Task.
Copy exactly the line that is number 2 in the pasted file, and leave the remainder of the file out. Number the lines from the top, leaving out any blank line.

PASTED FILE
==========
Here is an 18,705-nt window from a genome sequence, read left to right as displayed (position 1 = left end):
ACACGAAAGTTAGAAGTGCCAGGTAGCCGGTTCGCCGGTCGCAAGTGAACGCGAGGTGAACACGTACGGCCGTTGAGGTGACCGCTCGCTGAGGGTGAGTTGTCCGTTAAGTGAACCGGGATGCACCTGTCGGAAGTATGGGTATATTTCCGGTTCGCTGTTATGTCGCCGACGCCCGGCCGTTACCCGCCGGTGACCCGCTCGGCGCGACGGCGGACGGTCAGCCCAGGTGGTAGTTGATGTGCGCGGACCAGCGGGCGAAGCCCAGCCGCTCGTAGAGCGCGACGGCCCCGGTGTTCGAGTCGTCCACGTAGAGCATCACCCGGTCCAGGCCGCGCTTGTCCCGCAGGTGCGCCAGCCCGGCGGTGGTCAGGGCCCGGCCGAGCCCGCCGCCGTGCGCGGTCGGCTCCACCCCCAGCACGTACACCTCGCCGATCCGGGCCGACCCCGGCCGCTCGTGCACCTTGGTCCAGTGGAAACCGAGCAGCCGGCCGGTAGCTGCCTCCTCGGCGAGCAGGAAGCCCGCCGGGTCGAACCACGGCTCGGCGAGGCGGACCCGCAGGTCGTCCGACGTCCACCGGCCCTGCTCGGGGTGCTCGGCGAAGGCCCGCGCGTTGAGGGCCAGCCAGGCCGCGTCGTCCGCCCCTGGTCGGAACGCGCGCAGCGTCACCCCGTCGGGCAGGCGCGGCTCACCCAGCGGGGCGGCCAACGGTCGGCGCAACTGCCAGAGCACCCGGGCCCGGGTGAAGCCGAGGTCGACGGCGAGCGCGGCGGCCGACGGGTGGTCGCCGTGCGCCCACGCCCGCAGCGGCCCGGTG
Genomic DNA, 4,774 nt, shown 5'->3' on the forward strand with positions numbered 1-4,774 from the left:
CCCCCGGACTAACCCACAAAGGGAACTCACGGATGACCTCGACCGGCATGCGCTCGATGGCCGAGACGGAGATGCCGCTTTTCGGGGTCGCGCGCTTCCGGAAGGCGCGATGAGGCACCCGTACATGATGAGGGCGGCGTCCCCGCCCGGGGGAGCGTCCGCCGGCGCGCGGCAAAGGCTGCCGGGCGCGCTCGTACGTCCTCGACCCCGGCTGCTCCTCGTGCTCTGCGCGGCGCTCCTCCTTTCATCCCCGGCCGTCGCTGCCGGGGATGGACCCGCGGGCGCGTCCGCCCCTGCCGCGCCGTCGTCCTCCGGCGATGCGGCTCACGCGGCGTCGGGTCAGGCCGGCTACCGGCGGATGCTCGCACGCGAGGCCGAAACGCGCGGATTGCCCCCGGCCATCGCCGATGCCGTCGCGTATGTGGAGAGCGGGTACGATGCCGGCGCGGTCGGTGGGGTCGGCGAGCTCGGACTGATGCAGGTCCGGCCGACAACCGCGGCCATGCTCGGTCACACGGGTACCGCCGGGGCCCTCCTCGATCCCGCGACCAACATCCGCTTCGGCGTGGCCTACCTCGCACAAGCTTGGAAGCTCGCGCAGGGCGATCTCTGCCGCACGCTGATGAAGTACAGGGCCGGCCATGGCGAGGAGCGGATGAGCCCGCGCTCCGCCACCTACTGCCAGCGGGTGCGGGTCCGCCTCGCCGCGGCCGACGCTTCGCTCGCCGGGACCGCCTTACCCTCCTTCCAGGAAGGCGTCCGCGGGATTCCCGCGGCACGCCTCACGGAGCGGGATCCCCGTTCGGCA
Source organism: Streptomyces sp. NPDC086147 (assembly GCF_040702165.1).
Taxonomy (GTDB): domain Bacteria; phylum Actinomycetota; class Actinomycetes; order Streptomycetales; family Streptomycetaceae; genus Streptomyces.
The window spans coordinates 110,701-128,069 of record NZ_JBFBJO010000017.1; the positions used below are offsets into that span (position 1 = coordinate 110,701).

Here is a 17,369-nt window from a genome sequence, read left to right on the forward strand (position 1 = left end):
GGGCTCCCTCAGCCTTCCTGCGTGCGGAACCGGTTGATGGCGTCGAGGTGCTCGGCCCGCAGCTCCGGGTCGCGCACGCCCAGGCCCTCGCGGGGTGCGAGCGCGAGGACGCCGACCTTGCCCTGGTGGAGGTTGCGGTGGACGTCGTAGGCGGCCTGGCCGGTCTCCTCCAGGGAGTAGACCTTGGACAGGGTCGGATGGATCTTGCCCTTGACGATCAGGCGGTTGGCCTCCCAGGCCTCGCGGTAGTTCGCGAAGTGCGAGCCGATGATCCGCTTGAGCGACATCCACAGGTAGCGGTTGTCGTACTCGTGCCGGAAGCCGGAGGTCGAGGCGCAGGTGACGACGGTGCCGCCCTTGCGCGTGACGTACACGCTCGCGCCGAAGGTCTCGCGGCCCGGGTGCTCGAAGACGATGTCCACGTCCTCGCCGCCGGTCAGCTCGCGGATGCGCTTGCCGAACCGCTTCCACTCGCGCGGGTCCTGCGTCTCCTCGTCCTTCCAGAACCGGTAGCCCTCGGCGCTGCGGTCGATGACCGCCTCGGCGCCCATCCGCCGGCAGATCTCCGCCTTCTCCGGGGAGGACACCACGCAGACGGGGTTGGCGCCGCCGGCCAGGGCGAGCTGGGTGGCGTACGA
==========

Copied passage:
ACACGAAAGTTAGAAGTGCCAGGTAGCCGGTTCGCCGGTCGCAAGTGAACGCGAGGTGAACACGTACGGCCGTTGAGGTGACCGCTCGCTGAGGGTGAGTTGTCCGTTAAGTGAACCGGGATGCACCTGTCGGAAGTATGGGTATATTTCCGGTTCGCTGTTATGTCGCCGACGCCCGGCCGTTACCCGCCGGTGACCCGCTCGGCGCGACGGCGGACGGTCAGCCCAGGTGGTAGTTGATGTGCGCGGACCAGCGGGCGAAGCCCAGCCGCTCGTAGAGCGCGACGGCCCCGGTGTTCGAGTCGTCCACGTAGAGCATCACCCGGTCCAGGCCGCGCTTGTCCCGCAGGTGCGCCAGCCCGGCGGTGGTCAGGGCCCGGCCGAGCCCGCCGCCGTGCGCGGTCGGCTCCACCCCCAGCACGTACACCTCGCCGATCCGGGCCGACCCCGGCCGCTCGTGCACCTTGGTCCAGTGGAAACCGAGCAGCCGGCCGGTAGCTGCCTCCTCGGCGAGCAGGAAGCCCGCCGGGTCGAACCACGGCTCGGCGAGGCGGACCCGCAGGTCGTCCGACGTCCACCGGCCCTGCTCGGGGTGCTCGGCGAAGGCCCGCGCGTTGAGGGCCAGCCAGGCCGCGTCGTCCGCCCCTGGTCGGAACGCGCGCAGCGTCACCCCGTCGGGCAGGCGCGGCTCACCCAGCGGGGCGGCCAACGGTCGGCGCAACTGCCAGAGCACCCGGGCCCGGGTGAAGCCGAGGTCGACGGCGAGCGCGGCGGCCGACGGGTGGTCGCCGTGCGCCCACGCCCGCAGCGGCCCGGTG